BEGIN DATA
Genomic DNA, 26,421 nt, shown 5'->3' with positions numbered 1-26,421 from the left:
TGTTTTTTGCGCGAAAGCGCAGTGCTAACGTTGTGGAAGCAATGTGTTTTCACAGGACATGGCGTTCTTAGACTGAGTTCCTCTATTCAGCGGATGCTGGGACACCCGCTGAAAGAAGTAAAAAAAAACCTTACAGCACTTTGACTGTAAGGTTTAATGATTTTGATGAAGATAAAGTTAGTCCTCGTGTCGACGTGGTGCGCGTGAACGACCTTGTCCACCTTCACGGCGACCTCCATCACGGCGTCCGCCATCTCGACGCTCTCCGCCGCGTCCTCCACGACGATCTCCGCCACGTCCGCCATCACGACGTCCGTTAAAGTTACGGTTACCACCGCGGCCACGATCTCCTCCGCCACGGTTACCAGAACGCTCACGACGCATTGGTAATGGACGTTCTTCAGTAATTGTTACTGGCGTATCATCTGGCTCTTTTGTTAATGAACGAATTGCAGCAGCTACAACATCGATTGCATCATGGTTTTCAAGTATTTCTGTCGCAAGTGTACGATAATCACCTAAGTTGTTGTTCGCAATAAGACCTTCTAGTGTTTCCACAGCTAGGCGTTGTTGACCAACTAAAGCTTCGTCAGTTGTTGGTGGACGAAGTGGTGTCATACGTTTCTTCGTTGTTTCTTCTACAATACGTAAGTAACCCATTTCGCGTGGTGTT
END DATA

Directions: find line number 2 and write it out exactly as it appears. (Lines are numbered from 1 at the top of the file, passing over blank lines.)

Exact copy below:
TGTTTTTTGCGCGAAAGCGCAGTGCTAACGTTGTGGAAGCAATGTGTTTTCACAGGACATGGCGTTCTTAGACTGAGTTCCTCTATTCAGCGGATGCTGGGACACCCGCTGAAAGAAGTAAAAAAAAACCTTACAGCACTTTGACTGTAAGGTTTAATGATTTTGATGAAGATAAAGTTAGTCCTCGTGTCGACGTGGTGCGCGTGAACGACCTTGTCCACCTTCACGGCGACCTCCATCACGGCGTCCGCCATCTCGACGCTCTCCGCCGCGTCCTCCACGACGATCTCCGCCACGTCCGCCATCACGACGTCCGTTAAAGTTACGGTTACCACCGCGGCCACGATCTCCTCCGCCACGGTTACCAGAACGCTCACGACGCATTGGTAATGGACGTTCTTCAGTAATTGTTACTGGCGTATCATCTGGCTCTTTTGTTAATGAACGAATTGCAGCAGCTACAACATCGATTGCATCATGGTTTTCAAGTATTTCTGTCGCAAGTGTACGATAATCACCTAAGTTGTTGTTCGCAATAAGACCTTCTAGTGTTTCCACAGCTAGGCGTTGTTGACCAACTAAAGCTTCGTCAGTTGTTGGTGGACGAAGTGGTGTCATACGTTTCTTCGTTGTTTCTTCTACAATACGTAAGTAACCCATTTCGCGTGGTGTT